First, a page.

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24
DNR's pheasant harvest goal is 750,000

For The Journal

Between 1931 and 1964, the average pheasant harvest in Minnesota was 1,046,000 roosters. Between 1965 and 1986, the yearly average had plummeted to 270,000.

"That's an astounding change," said Kurt Haroldson, Department of Natural Resources (DNR) wildlife research biologist at the Madelia Farmland Wildlife Populations and Research Station. "And it correlates with the land use changes that took place across the pheasant range in Minnesota during those years."

As grasslands and cattail sloughs were rapidly converted to row crops in the mid-1960s, the pheasant population crashed. The decline was enhanced by the expiration of the Soil Bank Conservation Reserve, a land retirement program similar to todayâs Conservation Reserve Program (CRP). The 1970s were Minnesotaâs darkest period in history for farmland wildlife. Federal farm policy encouraged fencerow to fencerow farming, with little consideration for wildlife, water quality, or the environment in general.

Despite the dramatic pheasant declines over the past 50 years, optimism about the future of the ringneck in Minnesota is very much alive. Having learned from past mistakes, we are now enjoying the benefits of more environmentally friendly federal farm programs. With the addition of more than 1 million acres of grass enrolled in the CRP from 1987 to 2003, the pheasant harvest in Minnesota increased 35 percent to 364,000 roosters per year compared to the pre-CRP period (1965-86). And there is room for additional growth.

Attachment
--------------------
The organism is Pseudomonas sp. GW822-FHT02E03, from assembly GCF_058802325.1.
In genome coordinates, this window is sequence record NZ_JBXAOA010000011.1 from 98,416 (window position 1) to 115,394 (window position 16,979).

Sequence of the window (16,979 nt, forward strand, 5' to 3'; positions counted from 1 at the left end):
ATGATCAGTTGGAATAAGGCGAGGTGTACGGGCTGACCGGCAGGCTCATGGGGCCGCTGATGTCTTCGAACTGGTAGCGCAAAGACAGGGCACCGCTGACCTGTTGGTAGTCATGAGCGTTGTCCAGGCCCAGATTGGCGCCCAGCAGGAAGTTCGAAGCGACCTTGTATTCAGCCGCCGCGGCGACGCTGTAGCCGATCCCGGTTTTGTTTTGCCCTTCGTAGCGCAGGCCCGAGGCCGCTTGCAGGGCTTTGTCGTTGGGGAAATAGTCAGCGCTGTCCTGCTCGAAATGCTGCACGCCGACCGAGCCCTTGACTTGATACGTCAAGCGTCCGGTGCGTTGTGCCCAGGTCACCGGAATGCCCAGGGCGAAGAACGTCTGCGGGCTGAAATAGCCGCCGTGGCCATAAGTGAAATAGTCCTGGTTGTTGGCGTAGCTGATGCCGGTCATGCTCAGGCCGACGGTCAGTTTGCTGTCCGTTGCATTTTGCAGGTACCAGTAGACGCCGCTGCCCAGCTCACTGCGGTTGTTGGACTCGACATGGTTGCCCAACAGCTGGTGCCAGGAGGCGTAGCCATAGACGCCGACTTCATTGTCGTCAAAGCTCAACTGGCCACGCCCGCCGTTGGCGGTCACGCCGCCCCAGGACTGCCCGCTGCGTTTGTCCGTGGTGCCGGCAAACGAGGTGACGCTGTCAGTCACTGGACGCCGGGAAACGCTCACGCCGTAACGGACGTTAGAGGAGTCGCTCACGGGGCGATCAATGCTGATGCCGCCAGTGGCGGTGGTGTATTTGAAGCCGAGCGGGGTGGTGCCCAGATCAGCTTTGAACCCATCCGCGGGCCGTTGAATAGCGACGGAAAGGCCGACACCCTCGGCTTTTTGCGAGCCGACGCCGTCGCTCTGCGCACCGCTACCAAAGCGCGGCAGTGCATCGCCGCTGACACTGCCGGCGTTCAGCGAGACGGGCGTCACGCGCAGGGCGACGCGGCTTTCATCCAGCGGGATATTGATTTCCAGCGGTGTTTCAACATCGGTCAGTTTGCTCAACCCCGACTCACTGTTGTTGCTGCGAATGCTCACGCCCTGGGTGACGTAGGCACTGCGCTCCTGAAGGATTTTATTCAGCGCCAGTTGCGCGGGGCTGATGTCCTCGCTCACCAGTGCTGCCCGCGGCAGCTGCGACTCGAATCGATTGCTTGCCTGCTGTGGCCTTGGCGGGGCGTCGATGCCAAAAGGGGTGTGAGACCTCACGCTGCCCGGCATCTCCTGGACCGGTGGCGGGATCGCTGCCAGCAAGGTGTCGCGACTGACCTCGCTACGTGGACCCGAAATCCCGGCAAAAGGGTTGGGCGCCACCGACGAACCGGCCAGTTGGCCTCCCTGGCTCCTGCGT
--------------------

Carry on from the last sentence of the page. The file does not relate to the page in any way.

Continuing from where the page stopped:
The DNR's Strategic Conservation Agenda and draft long-range pheasant plan aims for an annual average harvest of 450,000 roosters by 2008 and 750,000 roosters by 2025.

Last year, hunters actually killed an estimated 511,400 roosters in Minnesota, a significant increase over the 358,000 total the previous year and the 267,000 in 2001. It was the first time the harvest topped the one-half million mark since 1991 and just the second time since 1981.

Habitat and weather are the two factors that most affect pheasant populations, Haroldson noted. "There's nothing we can do about the weather, but there is a lot that can -- and should -- be done to improve habitat conditions."

Farm programs drive pheasant and other wildlife populations, up or down, Haroldson pointed out. "When you have good conservation programs like CRP or CREP, pheasant populations increase," Haroldson noted.

Pheasants do best in landscapes that contain 30-50 percent grassland with the remainder in row crops, according to DNR research.

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